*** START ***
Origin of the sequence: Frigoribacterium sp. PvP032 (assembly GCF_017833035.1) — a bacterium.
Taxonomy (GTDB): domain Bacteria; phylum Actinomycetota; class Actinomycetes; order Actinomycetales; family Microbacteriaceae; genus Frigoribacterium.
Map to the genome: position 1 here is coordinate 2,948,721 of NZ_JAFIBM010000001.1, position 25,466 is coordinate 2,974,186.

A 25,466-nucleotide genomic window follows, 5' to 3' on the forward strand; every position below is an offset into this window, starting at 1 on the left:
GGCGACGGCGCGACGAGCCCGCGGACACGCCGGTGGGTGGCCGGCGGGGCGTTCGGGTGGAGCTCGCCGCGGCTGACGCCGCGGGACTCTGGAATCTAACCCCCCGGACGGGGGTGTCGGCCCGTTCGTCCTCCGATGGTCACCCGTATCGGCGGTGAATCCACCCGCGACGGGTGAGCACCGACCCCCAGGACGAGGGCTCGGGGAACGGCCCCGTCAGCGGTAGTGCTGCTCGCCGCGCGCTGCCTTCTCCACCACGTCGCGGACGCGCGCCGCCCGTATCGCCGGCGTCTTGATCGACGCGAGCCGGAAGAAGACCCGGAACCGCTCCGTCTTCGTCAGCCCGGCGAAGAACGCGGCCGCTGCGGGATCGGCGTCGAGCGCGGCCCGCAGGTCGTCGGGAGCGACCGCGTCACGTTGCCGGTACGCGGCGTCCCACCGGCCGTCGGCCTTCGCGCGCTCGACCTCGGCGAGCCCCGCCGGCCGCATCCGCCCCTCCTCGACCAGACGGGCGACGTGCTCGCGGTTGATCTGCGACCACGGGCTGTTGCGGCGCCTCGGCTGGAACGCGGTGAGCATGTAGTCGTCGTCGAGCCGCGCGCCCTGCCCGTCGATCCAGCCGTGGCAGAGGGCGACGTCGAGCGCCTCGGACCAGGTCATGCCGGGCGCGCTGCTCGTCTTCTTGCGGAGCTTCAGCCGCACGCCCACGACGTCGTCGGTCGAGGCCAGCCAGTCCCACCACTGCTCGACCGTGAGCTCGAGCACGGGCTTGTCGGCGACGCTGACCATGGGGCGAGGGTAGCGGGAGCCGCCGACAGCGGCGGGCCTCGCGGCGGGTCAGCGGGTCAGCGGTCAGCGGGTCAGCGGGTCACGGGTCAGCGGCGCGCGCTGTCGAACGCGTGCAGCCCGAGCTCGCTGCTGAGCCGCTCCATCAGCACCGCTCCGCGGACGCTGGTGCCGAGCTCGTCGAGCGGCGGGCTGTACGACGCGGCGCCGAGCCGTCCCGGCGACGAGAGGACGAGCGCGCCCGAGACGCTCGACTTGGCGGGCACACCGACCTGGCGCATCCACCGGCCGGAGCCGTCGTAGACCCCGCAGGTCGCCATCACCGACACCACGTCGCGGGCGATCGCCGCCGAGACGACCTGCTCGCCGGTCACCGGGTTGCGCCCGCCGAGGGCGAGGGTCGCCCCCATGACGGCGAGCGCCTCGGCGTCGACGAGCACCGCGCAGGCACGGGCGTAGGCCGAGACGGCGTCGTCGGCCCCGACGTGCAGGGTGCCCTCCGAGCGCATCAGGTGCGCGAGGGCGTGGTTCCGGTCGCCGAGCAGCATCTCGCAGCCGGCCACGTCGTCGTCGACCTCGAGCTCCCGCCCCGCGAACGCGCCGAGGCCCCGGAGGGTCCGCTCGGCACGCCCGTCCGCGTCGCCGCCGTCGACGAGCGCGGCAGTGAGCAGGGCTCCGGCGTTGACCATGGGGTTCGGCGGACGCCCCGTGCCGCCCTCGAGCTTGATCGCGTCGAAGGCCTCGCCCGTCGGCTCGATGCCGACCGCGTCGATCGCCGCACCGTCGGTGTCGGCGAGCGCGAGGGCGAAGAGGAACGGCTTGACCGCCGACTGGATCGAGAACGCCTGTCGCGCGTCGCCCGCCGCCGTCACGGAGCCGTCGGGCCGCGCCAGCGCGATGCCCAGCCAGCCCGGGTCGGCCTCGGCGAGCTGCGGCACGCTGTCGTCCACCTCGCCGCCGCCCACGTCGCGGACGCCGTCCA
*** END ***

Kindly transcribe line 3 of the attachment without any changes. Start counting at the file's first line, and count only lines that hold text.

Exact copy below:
Map to the genome: position 1 here is coordinate 2,948,721 of NZ_JAFIBM010000001.1, position 25,466 is coordinate 2,974,186.